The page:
Engrossed in conversation our group had unconsciously shuffled from the starboard side to leaning on the port side handrail, the boat had veered off its straight course at the Bar light ship. As the ferry turned, we were hit side on by a very wet westerly wind, the watery assault soaked us from head to toe, we had now given up worrying how we looked.

A drunken rabble thought it funny to throw glasses overboard, herd mentality kicked in, and soon everyone emulated this bad behaviour. Totally out of character I had thrown my brown ale bottle overboard, not caring or concerned about the fate of this bottle as it fell silently into the darkness of the swirling river.

The lights of the Liver Buildings came into view, the two Liver Birds standing proud, welcomed us back to port as they had done for thousands of ships over the years. Pulling alongside the quayside the powerful engines roared, the ferry juddered and rumbled as it went into reverse thrust, the propellers sending a torrent of white foamy water in its wake, the smell of diesel fumes filled the air. The deck hand crew member released the gangway, the chains clanking as it lowered, the brave crew member walking up the virtually vertical gangway, his weight making it crash onto the landing stage. No one rushed to disembark, we hadn’t wanted the evening to end.

photograph by Gil Williams of a brown bottle on a pebble-sand beach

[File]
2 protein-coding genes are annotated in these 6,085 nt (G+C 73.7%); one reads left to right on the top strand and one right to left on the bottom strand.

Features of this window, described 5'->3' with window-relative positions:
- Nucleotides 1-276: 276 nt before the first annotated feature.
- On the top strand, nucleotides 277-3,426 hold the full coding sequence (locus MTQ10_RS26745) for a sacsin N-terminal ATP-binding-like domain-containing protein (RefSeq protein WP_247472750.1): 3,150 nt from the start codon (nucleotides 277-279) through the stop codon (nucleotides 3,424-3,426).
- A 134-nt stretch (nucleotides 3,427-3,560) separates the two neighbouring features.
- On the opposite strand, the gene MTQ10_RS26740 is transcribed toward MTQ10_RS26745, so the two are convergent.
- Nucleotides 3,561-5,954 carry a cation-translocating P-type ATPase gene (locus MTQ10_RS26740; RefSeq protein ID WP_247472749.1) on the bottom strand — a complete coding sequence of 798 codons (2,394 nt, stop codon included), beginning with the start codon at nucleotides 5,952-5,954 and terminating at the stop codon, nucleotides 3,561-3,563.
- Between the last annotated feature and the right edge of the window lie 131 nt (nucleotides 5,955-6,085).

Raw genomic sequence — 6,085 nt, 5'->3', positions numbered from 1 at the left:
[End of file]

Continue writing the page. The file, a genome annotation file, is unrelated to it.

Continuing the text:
Jen notices that I am ardently polishing the bottle.

“Are you hoping a genie will come out of that?” She teases.

I give a her a look of disdain and give the bottle a hug.

“You’re not really going to keep that bottle are you, it’s not even old and won’t be worth anything.” She says mockingly.

“It’s a boomerang, a boomerang bottle, I threw it into the sea fifty years ago and it’s come back to me,” I laugh.

“Don’t be daft, it’s not the same one, it’s a shame you didn’t find anything valuable,” retorts Jen.

“It might be, I’m choosing to believe it is the same one, you’ve got your treasure I’ve got mine,” I say amiably, not wanting to upset our normal healthy rivalry.

I understand Jen is thrilled about her valuable coin and I am excited for her, but you can’t always measure objects by monetary value. This little brown bottle evokes so many lovely memories for me. I will clean it and place on a windowsill as reminder of a happy carefree time of my life.

Williamson Art Gallery & Museum